This is the first study investigating the prevalence of ear diseases among Chinese adolescents using a stratified sampling method. Although it is only a local and partial survey, the current situation of ear diseases among urban secondary school students in Northwest China can be extrapolated. This survey provides scientific evidence for China and other developing countries to develop adolescent HI prevention and control strategies.
The observation that 3.32% percent of students have some form of ear disease suggests an urgent need for otologic health care in adolescents. Many of the cases affected the external ear, including the accessory auricle, the congenital preauricular fistula, the external auditory canal stenosis, the otitis externa and the first branchial cleft fistula. Although external ear diseases usually do not cause direct hearing and balancing damage, they may place a child at risk for developing damage. Middle ear disease was represented mainly by chronic purulent otitis media and secretory otitis media. The small proportion (19.23%, 10/52) of middle ear diseases is probably ascribed to the extensive application of antibiotics and the decreased incidence of secretory otitis media with physical development. However, the excessive treatment of secretory otitis media may lead to tympanic sclerosis during childhood , and, in fact, we observed two cases of tympanic sclerosis in our study. Therefore, the long-term effects of treatment should be carefully considered when making a surgical decision. The low proportion of chronic purulent inflammation we observed was consistent with the survey by Zakzouk et al. , which showed a decrease in urban incidence of chronic suppurative otitis media (CSOM) over the past two decades. Nevertheless, we need to remain vigilant because of the severe extracranial and intracranial complications due to chronic purulent inflammation. The majority of people were not aware of these ear diseases. Therefore, it is important to put some effort into otologic health education among school students.
In this survey, the most common ear disease (44.23%, 23/52) was SHL caused by noise, drugs, heredity, CSOM, otosclerosis and unidentified factors. SHL can cause life-long and sometimes life-threatening difficulties and it can profoundly affect the ability to communicate as well as hinder education and employment. Therefore, education on ear health deserves more attention in schools.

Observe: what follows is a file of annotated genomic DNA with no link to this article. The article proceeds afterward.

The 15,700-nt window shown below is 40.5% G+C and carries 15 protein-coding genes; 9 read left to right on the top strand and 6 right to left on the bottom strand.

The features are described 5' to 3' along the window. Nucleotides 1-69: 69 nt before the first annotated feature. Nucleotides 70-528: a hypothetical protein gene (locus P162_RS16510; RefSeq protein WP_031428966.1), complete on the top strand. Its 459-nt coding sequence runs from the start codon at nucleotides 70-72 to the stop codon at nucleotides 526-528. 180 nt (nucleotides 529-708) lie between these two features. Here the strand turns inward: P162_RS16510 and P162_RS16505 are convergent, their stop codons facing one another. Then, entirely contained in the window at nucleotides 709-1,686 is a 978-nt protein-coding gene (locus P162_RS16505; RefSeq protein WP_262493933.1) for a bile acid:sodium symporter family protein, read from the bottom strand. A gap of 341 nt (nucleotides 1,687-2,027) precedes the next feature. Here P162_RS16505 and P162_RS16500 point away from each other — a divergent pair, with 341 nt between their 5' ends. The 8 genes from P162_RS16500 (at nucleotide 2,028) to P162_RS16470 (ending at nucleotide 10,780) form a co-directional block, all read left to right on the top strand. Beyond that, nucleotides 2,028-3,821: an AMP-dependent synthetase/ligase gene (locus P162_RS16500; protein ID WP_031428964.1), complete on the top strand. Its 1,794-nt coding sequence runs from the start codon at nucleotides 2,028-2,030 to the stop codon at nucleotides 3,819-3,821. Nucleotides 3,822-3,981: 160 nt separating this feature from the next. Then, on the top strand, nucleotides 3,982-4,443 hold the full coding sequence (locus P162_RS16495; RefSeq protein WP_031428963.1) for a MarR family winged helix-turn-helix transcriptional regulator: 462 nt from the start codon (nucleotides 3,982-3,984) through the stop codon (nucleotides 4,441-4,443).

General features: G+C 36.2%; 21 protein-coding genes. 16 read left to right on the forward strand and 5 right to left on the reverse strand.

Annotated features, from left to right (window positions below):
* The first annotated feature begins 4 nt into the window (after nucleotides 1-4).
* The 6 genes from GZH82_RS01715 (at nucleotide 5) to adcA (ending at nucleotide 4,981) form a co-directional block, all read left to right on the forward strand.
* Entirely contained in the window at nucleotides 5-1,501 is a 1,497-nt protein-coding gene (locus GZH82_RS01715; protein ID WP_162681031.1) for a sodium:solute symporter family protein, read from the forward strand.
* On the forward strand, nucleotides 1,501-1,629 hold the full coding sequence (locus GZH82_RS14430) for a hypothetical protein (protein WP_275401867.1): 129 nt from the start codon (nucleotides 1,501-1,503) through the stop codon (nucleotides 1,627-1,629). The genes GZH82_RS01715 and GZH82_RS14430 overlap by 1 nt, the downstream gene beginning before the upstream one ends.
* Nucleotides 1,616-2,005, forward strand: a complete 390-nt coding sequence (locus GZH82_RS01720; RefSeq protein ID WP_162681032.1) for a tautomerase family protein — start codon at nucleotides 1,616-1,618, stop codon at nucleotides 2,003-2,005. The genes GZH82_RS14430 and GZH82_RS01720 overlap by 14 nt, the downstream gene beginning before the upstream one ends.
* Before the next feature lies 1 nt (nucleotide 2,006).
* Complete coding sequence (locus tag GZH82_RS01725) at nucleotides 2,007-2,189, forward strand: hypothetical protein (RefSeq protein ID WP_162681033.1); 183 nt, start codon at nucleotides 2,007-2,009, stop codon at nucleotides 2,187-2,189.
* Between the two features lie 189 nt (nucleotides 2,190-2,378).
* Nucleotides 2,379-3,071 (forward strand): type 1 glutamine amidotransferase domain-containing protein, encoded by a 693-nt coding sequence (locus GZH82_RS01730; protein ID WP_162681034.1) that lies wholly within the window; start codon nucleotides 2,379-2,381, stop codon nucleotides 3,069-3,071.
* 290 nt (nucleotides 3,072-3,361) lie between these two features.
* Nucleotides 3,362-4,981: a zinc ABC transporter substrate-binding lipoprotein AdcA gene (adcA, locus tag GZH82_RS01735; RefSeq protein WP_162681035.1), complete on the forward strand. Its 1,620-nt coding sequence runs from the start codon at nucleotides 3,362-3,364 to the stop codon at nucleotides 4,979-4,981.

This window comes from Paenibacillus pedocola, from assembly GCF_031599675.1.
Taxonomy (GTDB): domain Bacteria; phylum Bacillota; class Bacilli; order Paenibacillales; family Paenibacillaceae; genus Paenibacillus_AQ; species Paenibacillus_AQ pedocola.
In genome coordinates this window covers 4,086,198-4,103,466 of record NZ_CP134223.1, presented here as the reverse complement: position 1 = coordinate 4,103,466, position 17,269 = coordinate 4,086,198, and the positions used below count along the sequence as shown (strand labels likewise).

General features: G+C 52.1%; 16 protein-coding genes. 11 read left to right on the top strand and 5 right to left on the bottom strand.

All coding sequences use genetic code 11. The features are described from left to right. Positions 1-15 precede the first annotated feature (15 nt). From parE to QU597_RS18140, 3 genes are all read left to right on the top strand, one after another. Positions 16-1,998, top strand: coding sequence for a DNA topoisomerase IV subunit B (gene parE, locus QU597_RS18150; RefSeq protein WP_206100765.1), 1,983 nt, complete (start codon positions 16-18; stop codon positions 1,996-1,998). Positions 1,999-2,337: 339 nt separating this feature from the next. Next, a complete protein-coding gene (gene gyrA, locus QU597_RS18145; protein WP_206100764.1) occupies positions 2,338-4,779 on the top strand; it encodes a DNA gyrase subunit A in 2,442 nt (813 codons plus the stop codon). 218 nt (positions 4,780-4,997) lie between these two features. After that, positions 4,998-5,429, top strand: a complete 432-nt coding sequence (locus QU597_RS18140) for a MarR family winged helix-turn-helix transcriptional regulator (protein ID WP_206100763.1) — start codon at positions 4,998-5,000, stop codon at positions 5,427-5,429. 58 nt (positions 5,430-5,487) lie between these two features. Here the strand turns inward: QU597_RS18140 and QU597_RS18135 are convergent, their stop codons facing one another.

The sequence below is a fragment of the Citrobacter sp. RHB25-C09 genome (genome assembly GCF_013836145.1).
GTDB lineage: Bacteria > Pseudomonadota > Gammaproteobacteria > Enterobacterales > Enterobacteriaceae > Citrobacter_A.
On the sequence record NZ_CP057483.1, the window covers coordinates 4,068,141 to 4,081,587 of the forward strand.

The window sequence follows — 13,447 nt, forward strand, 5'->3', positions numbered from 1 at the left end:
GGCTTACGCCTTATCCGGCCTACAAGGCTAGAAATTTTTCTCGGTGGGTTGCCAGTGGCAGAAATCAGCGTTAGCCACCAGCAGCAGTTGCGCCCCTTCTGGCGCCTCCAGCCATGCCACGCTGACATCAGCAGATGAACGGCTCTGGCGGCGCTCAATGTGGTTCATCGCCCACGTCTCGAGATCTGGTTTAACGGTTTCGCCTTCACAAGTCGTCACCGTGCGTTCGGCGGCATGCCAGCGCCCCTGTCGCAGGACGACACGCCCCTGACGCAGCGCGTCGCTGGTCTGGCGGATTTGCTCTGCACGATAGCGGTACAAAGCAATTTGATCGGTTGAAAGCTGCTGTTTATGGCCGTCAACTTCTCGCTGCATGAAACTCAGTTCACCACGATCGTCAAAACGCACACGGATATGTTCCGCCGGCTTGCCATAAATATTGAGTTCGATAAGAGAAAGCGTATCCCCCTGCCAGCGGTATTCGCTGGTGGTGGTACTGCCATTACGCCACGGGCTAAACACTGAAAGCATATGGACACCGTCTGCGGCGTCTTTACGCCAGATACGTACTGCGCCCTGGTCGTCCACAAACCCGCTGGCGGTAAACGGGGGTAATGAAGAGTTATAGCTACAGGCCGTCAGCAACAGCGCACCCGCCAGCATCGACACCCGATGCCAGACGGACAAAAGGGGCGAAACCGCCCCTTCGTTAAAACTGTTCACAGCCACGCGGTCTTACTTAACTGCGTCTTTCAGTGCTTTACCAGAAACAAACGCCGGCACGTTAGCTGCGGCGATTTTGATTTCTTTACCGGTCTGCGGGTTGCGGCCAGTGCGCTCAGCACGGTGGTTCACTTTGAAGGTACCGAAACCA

Congenital ear disease accounts for 42.31% (22/52) of the ear diseases we observed. It causes concern not only because of the possible damage to hearing or balance, but also due to its heritability and association with hereditary diseases in other organs.
According to our survey, the percentage of ear disease among boys was significantly higher than that among girls. While this is consistent with a study from the Jiangsu Province of China , it is contrary to that of Shargorodsky, et al. in 2010 . The discrepancy may result from differences in the genetic backgrounds of the study populations or the increased difference in use of portable audio and gaming devices by boys compared to girls in China. HI didn't correlate with age in our study, which may be a result of the minimal age difference of the subjects.
The percentage of students with SHL did not differ among the students with elevated levels of academic stress. However, because 40.27% of the students reported experiencing at least mildly elevated levels of academic stress, schools and communities may want to address this issue. The percentage of SHL increased significantly among those students with insomnia. Because there is not enough evidence to decide the exact causality, further studies are necessary to determine the relationship between insomnia and SHL.
Among all causes of SHL, noise was the most common (60.87%, 12/23). With the economic development of China, industrial, transportation-related and entertainment-related noise pollution has become increasingly prominent. While a temporary threshold shift in noise induced hearing loss is reversible, it is difficult to stop the progression of the threshold shift from temporary to permanent. It was recently reported that 3.4% of female and 10.3% of male youths in the US used hearing-protection in 2005-2006 . However, the students in our study lacked awareness of hearing protection principles. Therefore, an important method for reducing HI is to provide hearing health care education and guide adolescents to use portable audio and gaming devices appropriately.
This study only investigated ear diseases among urban and suburban students, not rural students. Studies covering a more extensive and varied area are needed. In addition, otologic eikonic data, important for the etiological diagnosis of SHL, were not collected.
This study suggests that the education and popularization of hearing health knowledge among adolescents should be prioritized. Otologists should reinforce the prevention and rehabilitation of HI among young people while technical services and the appropriate help should be provided to people with hearing and speech disabilities. Cerumen impaction accounted for a significant proportion of ear problems. Although cerumen removal should be carried out in a hospital, non-medical cerumen removal was very common. This practice, and the excessive use of portable audio devices, are two examples of bad habits those should be corrected to avoid the potential risk of HI.